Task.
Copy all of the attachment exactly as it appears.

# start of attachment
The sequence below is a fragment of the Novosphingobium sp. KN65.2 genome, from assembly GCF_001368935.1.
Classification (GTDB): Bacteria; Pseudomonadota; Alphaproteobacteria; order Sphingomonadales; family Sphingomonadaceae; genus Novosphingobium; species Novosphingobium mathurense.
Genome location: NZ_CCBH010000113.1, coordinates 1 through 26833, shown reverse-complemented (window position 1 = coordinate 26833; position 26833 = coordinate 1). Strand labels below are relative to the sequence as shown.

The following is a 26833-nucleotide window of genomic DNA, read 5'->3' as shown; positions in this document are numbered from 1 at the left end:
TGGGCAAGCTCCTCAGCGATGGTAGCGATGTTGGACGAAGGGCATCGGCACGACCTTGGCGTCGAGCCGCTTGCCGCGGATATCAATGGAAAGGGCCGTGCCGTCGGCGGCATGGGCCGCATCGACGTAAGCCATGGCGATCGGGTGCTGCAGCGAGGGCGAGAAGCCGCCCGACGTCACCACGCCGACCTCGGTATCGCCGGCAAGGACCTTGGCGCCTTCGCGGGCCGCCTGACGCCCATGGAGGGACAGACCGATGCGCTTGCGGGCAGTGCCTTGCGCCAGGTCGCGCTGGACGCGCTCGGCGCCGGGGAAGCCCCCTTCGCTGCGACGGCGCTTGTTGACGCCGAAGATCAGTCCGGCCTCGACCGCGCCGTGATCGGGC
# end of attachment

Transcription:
The sequence below is a fragment of the Novosphingobium sp. KN65.2 genome, from assembly GCF_001368935.1.
Classification (GTDB): Bacteria; Pseudomonadota; Alphaproteobacteria; order Sphingomonadales; family Sphingomonadaceae; genus Novosphingobium; species Novosphingobium mathurense.
Genome location: NZ_CCBH010000113.1, coordinates 1 through 26833, shown reverse-complemented (window position 1 = coordinate 26833; position 26833 = coordinate 1). Strand labels below are relative to the sequence as shown.

The following is a 26833-nucleotide window of genomic DNA, read 5'->3' as shown; positions in this document are numbered from 1 at the left end:
TGGGCAAGCTCCTCAGCGATGGTAGCGATGTTGGACGAAGGGCATCGGCACGACCTTGGCGTCGAGCCGCTTGCCGCGGATATCAATGGAAAGGGCCGTGCCGTCGGCGGCATGGGCCGCATCGACGTAAGCCATGGCGATCGGGTGCTGCAGCGAGGGCGAGAAGCCGCCCGACGTCACCACGCCGACCTCGGTATCGCCGGCAAGGACCTTGGCGCCTTCGCGGGCCGCCTGACGCCCATGGAGGGACAGACCGATGCGCTTGCGGGCAGTGCCTTGCGCCAGGTCGCGCTGGACGCGCTCGGCGCCGGGGAAGCCCCCTTCGCTGCGACGGCGCTTGTTGACGCCGAAGATCAGTCCGGCCTCGACCGCGCCGTGATCGGGC